REFLECTIONS OF WINTER SEASON LARGESCALE CLIMATIC PHENOMENA AND LOCAL WEATHER CONDITIONS IN ABUNDANCE AND BREEDING FREQUENCY OF VOLE-EATING BIRDS OF PREY
Authors: Tapio Solonen and Pertti Saurola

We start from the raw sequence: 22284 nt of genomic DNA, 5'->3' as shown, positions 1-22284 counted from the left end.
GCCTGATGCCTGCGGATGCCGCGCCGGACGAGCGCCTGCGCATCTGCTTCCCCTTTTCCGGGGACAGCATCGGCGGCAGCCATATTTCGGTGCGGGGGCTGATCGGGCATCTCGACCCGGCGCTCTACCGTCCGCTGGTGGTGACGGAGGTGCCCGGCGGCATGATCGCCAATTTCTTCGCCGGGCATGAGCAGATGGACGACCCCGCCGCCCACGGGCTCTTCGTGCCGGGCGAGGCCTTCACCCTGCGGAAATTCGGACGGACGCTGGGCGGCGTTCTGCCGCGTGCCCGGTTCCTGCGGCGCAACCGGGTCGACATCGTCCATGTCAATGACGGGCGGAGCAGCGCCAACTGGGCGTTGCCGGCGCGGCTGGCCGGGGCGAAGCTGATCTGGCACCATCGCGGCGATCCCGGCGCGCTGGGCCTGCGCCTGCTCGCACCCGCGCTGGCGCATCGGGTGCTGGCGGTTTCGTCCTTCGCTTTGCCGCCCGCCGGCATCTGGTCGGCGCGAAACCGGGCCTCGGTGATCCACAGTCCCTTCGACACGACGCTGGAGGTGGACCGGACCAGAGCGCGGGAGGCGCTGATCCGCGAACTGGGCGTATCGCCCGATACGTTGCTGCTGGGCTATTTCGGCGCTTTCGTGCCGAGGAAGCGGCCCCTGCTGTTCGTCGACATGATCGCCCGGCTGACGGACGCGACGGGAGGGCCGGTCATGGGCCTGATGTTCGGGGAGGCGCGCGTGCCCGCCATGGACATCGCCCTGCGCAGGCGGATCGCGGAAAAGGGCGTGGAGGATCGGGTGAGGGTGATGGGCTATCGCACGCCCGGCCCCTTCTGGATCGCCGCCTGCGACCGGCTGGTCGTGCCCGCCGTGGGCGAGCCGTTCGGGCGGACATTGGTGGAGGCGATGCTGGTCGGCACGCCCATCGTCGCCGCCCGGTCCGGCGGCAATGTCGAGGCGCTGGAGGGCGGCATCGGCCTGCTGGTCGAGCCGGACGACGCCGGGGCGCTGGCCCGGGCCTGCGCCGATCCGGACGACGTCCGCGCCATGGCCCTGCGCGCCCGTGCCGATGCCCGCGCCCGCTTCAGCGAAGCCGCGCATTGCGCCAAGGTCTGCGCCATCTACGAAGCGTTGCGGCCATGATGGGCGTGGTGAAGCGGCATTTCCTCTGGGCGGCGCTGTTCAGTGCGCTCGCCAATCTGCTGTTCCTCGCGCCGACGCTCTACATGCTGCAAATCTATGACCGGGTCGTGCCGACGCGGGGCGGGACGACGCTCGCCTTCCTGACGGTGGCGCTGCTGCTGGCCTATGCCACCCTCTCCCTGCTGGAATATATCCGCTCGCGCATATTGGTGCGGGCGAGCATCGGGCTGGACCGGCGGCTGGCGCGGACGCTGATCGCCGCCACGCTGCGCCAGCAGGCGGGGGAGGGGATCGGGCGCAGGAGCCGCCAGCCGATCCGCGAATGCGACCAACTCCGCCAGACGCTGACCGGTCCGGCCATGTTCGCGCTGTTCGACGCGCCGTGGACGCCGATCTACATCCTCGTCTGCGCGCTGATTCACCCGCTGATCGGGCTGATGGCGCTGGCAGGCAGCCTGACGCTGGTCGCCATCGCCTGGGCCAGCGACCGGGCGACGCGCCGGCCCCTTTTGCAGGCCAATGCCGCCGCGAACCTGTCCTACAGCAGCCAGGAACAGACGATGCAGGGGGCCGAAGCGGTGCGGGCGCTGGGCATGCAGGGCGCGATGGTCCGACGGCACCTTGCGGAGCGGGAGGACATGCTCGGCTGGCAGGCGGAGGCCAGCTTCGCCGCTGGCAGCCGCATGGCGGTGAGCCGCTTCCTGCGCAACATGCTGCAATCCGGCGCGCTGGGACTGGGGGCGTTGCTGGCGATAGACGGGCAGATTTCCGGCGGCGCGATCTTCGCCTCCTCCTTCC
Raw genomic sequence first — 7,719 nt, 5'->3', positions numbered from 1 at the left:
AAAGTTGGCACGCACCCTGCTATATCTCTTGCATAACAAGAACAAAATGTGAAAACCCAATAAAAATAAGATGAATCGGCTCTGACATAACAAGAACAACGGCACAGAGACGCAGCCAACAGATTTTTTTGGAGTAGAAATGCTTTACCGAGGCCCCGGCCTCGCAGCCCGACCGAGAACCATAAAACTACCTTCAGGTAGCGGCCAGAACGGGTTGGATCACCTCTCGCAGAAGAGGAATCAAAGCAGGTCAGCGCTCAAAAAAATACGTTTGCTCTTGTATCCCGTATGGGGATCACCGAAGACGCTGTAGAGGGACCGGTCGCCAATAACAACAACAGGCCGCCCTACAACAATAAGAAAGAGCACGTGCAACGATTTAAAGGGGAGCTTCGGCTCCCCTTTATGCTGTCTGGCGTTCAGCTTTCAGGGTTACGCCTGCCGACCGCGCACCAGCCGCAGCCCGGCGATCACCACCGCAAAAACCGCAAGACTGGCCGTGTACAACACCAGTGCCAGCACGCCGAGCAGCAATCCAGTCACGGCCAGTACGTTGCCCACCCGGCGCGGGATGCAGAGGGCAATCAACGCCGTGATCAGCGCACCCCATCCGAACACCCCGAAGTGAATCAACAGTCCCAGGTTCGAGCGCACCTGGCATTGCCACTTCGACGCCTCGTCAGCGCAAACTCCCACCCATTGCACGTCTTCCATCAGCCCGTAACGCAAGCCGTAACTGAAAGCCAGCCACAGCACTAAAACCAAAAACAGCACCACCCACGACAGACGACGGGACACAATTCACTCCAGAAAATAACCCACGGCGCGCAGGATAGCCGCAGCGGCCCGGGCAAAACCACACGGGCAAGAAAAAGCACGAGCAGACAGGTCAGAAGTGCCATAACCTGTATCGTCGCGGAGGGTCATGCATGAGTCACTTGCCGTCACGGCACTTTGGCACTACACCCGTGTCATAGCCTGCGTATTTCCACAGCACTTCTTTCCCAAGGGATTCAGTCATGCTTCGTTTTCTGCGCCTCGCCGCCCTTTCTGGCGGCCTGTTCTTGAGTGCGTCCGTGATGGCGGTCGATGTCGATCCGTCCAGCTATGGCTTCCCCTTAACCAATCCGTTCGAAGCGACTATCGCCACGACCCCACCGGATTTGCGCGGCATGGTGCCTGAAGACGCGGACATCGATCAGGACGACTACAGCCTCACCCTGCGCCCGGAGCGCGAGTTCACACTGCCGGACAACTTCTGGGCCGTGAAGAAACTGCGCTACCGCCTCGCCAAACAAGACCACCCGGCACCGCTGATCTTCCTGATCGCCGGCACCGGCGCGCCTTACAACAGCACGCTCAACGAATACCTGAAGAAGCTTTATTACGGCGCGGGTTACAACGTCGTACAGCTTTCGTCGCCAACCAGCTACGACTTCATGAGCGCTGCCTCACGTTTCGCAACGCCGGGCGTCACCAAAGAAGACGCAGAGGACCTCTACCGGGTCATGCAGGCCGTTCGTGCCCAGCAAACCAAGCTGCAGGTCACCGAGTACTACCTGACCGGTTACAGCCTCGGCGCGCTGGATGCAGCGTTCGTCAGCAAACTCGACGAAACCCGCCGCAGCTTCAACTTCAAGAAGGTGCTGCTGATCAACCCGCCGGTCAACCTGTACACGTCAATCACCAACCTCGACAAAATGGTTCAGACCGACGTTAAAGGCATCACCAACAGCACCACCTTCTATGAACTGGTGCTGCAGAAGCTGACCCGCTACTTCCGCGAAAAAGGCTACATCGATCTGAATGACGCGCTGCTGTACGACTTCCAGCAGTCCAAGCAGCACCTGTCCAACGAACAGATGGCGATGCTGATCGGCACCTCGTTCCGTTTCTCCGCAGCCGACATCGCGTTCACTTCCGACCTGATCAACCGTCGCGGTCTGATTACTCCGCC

Abstract: We examined long-term (1986–2008) data on the number of occupied territories and breeding frequency (active nests) of nine species of vole-eating birds of prey in southernmost Finland, using generalized linear models. Explaining variables included wintertime and monthly large-scale climatic conditions indicated by North Atlantic Oscillation (NAO), mean winter and monthly mean ambient temperature and depth of snow cover at five local weather stations, as well as indices of autumn and spring abundance of voles at three localities within or near to the study area. The birds of prey included six site-tenacious species, of which four (Bubo bubo, Glaucidium passerinum, Strix aluco, Strix uralensis) were mainly sedentary and two (Circus aeruginosus, Buteo buteo)migratory ones, and three more or less nomadic species (Falco tinnunculus, Asio otus, Aegolius funereus). We expected that climatic effects were expressed in the numbers and breeding performance of birds of prey largely via their effects on highly fluctuating vole populations. In accordance with earlier findings, numbers and breeding of vole-eaters were largely governed by the abundance of small voles, confirming the suitability of our data to the present purpose. Large-scale climatic phenomena, indicating mild winter conditions, presented a nearly significant positive influence on the numbers and breeding frequency of southerly distributed site-tenacious species (Buteo buteo, Bubo bubo, Strix aluco). The combined effect of vole abundance and local mean winter temperature was negative both in sedentary Strix aluco and nomadic Falco tinnunculus. High temperatures in the beginning and at the end of winter showed positive associations. Thick snow cover combined with vole abundance showed positive associations with numbers and breeding frequency of various kinds of vole-eating birds of prey. The results followed largely our expectations though the link via vole abundance was inadequately demonstrated. Our results suggest that the effects of global warming on various vole-eating birds of prey at high latitudes were both positive and negative, in particular due to mild winters. This would lead to changes in local populations and distribution ranges of species. Due to their flexible moving habits, nomadic species might be less seriously affected than site-tenacious ones that are more dependent on local resources, such as nest sites. From a local point of view and during a short period of time, however, the impact seemed to be more pronounced on nomadic species due to their sudden and drastic shifts.